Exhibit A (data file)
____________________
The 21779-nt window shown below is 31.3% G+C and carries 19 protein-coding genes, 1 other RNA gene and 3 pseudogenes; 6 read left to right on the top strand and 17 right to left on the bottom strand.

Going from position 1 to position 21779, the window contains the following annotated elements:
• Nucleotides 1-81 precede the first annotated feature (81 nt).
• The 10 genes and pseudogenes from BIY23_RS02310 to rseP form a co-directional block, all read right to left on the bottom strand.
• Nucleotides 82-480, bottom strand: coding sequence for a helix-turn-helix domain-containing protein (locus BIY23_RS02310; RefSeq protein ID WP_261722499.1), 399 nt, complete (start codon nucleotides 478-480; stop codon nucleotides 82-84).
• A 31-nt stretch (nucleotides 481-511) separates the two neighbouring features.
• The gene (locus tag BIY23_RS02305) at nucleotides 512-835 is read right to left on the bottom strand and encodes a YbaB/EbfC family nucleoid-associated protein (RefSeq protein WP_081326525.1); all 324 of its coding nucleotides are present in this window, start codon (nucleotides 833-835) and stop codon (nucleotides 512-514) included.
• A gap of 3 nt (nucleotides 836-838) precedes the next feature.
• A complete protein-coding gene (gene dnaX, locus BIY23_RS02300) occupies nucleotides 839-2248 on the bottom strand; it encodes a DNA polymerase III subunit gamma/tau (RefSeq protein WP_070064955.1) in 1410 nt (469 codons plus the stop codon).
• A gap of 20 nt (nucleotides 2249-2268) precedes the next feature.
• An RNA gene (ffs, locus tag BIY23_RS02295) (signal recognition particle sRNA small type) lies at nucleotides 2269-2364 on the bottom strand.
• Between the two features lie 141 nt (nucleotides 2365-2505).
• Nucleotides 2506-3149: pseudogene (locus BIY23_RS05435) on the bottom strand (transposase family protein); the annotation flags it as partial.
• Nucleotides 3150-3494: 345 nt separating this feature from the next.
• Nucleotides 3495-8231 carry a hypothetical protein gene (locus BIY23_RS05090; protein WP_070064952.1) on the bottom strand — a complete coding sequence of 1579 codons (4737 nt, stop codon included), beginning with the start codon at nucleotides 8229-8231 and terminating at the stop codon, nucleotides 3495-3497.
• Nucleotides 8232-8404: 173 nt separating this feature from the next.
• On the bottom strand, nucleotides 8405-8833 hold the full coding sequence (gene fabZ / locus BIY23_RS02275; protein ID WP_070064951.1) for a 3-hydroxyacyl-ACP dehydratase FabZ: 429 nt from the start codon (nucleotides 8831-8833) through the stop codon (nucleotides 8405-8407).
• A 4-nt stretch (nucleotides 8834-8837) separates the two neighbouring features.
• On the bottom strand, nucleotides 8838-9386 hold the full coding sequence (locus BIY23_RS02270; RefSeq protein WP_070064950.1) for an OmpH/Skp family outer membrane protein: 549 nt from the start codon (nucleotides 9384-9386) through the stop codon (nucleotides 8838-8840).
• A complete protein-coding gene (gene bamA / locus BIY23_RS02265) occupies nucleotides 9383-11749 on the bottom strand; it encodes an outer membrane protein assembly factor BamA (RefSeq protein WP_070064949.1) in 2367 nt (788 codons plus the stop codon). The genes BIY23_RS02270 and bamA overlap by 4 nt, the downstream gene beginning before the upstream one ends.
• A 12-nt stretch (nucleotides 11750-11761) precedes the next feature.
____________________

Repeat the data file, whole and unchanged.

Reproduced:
The 21779-nt window shown below is 31.3% G+C and carries 19 protein-coding genes, 1 other RNA gene and 3 pseudogenes; 6 read left to right on the top strand and 17 right to left on the bottom strand.

Going from position 1 to position 21779, the window contains the following annotated elements:
• Nucleotides 1-81 precede the first annotated feature (81 nt).
• The 10 genes and pseudogenes from BIY23_RS02310 to rseP form a co-directional block, all read right to left on the bottom strand.
• Nucleotides 82-480, bottom strand: coding sequence for a helix-turn-helix domain-containing protein (locus BIY23_RS02310; RefSeq protein ID WP_261722499.1), 399 nt, complete (start codon nucleotides 478-480; stop codon nucleotides 82-84).
• A 31-nt stretch (nucleotides 481-511) separates the two neighbouring features.
• The gene (locus tag BIY23_RS02305) at nucleotides 512-835 is read right to left on the bottom strand and encodes a YbaB/EbfC family nucleoid-associated protein (RefSeq protein WP_081326525.1); all 324 of its coding nucleotides are present in this window, start codon (nucleotides 833-835) and stop codon (nucleotides 512-514) included.
• A gap of 3 nt (nucleotides 836-838) precedes the next feature.
• A complete protein-coding gene (gene dnaX, locus BIY23_RS02300) occupies nucleotides 839-2248 on the bottom strand; it encodes a DNA polymerase III subunit gamma/tau (RefSeq protein WP_070064955.1) in 1410 nt (469 codons plus the stop codon).
• A gap of 20 nt (nucleotides 2249-2268) precedes the next feature.
• An RNA gene (ffs, locus tag BIY23_RS02295) (signal recognition particle sRNA small type) lies at nucleotides 2269-2364 on the bottom strand.
• Between the two features lie 141 nt (nucleotides 2365-2505).
• Nucleotides 2506-3149: pseudogene (locus BIY23_RS05435) on the bottom strand (transposase family protein); the annotation flags it as partial.
• Nucleotides 3150-3494: 345 nt separating this feature from the next.
• Nucleotides 3495-8231 carry a hypothetical protein gene (locus BIY23_RS05090; protein WP_070064952.1) on the bottom strand — a complete coding sequence of 1579 codons (4737 nt, stop codon included), beginning with the start codon at nucleotides 8229-8231 and terminating at the stop codon, nucleotides 3495-3497.
• Nucleotides 8232-8404: 173 nt separating this feature from the next.
• On the bottom strand, nucleotides 8405-8833 hold the full coding sequence (gene fabZ / locus BIY23_RS02275; protein ID WP_070064951.1) for a 3-hydroxyacyl-ACP dehydratase FabZ: 429 nt from the start codon (nucleotides 8831-8833) through the stop codon (nucleotides 8405-8407).
• A 4-nt stretch (nucleotides 8834-8837) separates the two neighbouring features.
• On the bottom strand, nucleotides 8838-9386 hold the full coding sequence (locus BIY23_RS02270; RefSeq protein WP_070064950.1) for an OmpH/Skp family outer membrane protein: 549 nt from the start codon (nucleotides 9384-9386) through the stop codon (nucleotides 8838-8840).
• A complete protein-coding gene (gene bamA / locus BIY23_RS02265) occupies nucleotides 9383-11749 on the bottom strand; it encodes an outer membrane protein assembly factor BamA (RefSeq protein WP_070064949.1) in 2367 nt (788 codons plus the stop codon). The genes BIY23_RS02270 and bamA overlap by 4 nt, the downstream gene beginning before the upstream one ends.
• A 12-nt stretch (nucleotides 11750-11761) precedes the next feature.